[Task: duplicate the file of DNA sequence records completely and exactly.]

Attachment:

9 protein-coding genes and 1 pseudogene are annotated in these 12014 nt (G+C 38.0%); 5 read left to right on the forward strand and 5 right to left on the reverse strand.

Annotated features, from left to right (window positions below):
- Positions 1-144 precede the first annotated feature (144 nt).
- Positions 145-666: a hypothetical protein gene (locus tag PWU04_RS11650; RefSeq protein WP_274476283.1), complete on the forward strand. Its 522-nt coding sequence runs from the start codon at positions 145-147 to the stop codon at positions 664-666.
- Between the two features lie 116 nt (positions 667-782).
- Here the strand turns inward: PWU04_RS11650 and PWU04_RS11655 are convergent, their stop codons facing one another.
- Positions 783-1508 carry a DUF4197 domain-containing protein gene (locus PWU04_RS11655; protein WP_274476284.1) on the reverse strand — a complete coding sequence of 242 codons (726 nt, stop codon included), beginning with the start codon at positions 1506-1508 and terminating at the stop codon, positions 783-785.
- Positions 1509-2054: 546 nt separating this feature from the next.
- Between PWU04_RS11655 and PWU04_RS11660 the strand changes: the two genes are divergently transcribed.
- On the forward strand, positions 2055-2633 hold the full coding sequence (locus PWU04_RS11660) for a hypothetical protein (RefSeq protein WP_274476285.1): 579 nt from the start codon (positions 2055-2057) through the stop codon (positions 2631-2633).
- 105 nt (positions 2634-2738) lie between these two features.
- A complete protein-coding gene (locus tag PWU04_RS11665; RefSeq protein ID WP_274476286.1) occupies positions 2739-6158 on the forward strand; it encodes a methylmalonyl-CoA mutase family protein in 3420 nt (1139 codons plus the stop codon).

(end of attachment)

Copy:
9 protein-coding genes and 1 pseudogene are annotated in these 12014 nt (G+C 38.0%); 5 read left to right on the forward strand and 5 right to left on the reverse strand.

Annotated features, from left to right (window positions below):
- Positions 1-144 precede the first annotated feature (144 nt).
- Positions 145-666: a hypothetical protein gene (locus tag PWU04_RS11650; RefSeq protein WP_274476283.1), complete on the forward strand. Its 522-nt coding sequence runs from the start codon at positions 145-147 to the stop codon at positions 664-666.
- Between the two features lie 116 nt (positions 667-782).
- Here the strand turns inward: PWU04_RS11650 and PWU04_RS11655 are convergent, their stop codons facing one another.
- Positions 783-1508 carry a DUF4197 domain-containing protein gene (locus PWU04_RS11655; protein WP_274476284.1) on the reverse strand — a complete coding sequence of 242 codons (726 nt, stop codon included), beginning with the start codon at positions 1506-1508 and terminating at the stop codon, positions 783-785.
- Positions 1509-2054: 546 nt separating this feature from the next.
- Between PWU04_RS11655 and PWU04_RS11660 the strand changes: the two genes are divergently transcribed.
- On the forward strand, positions 2055-2633 hold the full coding sequence (locus PWU04_RS11660) for a hypothetical protein (RefSeq protein WP_274476285.1): 579 nt from the start codon (positions 2055-2057) through the stop codon (positions 2631-2633).
- 105 nt (positions 2634-2738) lie between these two features.
- A complete protein-coding gene (locus tag PWU04_RS11665; RefSeq protein ID WP_274476286.1) occupies positions 2739-6158 on the forward strand; it encodes a methylmalonyl-CoA mutase family protein in 3420 nt (1139 codons plus the stop codon).